Fuel Economy Chart, fueleconomy.gov & other Fuel Saving Economy Tips and Ratings

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Fuel Economy Chart

Check out the Fuel Economy Chart at the bottom of this page and get the most out of you Bucks.

But before I give you Fuel Saving tips, let me quickly say something about the idea that we have to save, save, save…

You know that I am no believer in putting all our efforts into conserving Energy. I believe than science and innovation can give man unlimited power in the not too far future.

And the technologies are there, it just takes time to accept and implement them.

But today you probably have a great car using standard technologies, and you are hit by the rising fuel costs… What can you do?

Firstly, I again suggest you check out the Hydrogen Car Kit option. And though or because I am an affiliate I say this because I am convinced that it will reduce your cost of fuel and increase your MPG. I also suggest to you the highest quality product I could find…. please great Tracey from me (Daniel)…thanks!

So, this is in my opinion one of the most important fuel saving tips and it is for some reason nearly unknown.

If you are in the market for a car right now, choosing the right model is very important, too. Check out fueleconomy.gov for more information.

Next to that, idling your car does not really make sense, does it? In times when fuel was cheap it didn’t matter, but now every gallon counts. So idling your car while you talk to your neighbor or mow the lawn costs you.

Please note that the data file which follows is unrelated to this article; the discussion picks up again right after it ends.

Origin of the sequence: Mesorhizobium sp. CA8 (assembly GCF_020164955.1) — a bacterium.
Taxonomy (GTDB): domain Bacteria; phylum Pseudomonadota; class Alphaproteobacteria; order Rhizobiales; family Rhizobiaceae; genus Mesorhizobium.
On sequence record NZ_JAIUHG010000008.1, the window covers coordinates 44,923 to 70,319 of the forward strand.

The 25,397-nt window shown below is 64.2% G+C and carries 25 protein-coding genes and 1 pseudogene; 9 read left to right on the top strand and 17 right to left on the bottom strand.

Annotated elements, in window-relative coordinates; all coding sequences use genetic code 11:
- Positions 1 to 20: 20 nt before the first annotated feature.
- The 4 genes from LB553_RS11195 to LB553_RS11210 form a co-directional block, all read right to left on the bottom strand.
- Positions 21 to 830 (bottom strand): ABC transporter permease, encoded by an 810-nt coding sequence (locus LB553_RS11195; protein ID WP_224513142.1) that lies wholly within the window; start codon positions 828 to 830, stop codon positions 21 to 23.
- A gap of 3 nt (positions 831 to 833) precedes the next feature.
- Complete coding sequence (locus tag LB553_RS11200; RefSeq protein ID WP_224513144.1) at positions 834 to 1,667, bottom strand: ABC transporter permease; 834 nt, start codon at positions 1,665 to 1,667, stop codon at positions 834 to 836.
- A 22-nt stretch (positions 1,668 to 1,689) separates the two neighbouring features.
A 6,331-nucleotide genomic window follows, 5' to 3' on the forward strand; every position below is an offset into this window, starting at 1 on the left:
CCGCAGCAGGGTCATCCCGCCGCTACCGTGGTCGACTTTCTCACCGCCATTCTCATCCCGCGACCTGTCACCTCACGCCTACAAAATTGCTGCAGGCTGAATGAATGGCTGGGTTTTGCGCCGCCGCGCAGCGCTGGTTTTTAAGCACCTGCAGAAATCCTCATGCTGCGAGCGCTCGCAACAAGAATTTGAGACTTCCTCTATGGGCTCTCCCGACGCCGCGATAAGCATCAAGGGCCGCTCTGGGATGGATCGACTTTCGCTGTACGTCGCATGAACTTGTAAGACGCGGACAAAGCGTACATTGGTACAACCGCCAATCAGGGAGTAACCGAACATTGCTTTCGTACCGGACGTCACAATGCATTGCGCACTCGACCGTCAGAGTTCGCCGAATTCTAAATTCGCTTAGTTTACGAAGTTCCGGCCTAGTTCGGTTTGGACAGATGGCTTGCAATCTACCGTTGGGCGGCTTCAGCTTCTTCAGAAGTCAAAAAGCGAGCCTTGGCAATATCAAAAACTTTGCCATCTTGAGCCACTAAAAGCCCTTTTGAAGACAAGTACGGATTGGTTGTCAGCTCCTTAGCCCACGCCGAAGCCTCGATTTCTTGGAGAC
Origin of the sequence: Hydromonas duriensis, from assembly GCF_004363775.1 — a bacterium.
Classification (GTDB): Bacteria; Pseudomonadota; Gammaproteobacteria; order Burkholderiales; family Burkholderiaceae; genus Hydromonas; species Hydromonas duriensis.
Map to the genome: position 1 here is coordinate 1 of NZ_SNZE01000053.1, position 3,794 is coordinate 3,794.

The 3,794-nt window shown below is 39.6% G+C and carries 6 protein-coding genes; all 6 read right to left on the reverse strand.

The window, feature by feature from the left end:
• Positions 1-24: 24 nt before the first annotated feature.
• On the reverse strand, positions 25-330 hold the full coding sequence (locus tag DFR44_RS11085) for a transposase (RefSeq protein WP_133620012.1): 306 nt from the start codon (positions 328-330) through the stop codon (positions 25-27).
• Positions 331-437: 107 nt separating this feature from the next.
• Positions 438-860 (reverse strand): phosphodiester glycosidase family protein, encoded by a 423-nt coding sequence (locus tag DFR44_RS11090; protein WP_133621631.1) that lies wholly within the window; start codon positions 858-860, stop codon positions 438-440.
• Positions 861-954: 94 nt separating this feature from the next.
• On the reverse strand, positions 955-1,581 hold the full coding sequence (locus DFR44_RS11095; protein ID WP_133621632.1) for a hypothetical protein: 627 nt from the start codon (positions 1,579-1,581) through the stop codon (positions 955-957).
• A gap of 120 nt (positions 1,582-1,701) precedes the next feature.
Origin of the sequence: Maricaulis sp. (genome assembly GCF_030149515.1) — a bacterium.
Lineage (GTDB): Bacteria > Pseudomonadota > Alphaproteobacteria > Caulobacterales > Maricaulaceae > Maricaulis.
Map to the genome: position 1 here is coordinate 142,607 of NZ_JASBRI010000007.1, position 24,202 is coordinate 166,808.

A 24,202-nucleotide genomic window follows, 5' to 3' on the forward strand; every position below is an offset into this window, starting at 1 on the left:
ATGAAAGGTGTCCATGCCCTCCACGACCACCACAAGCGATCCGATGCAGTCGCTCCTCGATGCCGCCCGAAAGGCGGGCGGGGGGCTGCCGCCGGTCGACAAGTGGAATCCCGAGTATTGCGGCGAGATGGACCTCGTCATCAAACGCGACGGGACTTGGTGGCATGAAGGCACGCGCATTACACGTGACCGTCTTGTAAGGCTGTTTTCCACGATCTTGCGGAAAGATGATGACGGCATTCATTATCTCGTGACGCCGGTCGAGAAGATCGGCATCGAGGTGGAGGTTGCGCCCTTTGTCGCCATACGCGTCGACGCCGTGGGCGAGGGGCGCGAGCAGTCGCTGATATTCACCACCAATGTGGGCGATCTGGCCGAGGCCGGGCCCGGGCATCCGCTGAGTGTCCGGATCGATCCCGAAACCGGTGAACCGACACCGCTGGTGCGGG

A rule of thumb I learned that if you are going to stand still for more than 30 seconds (ie. railway crossing), it is efficient to turn the engine off and save money by that.

Courtesy EPA/DOE/fueleconoy.gov Fuel Economy Chart Saving Tips

Observe the speed limit—each 5 MPH you drive over 60 MPH can reduce your fuel economy by 7-8%.

Hitting the gas violently and then the brakes will cost you fuel and perhaps your Co-Driver. Try to anticipate stops and do not accelerate then.

Are your tires flat? That costs you fuel – the DOE/EPA suggests:

“keep them aligned, balanced and pressurized as suggested by the producer. The manufacturer’s recommended tire pressure can be found on the tire information placard and/or vehicle certification label located on the vehicle door edge, doorpost, glove-box door, or inside the trunk lid.”

Here is the fueleconomy.gov 2010 guide to buying a fuel efficient car giving fuel saving tips.

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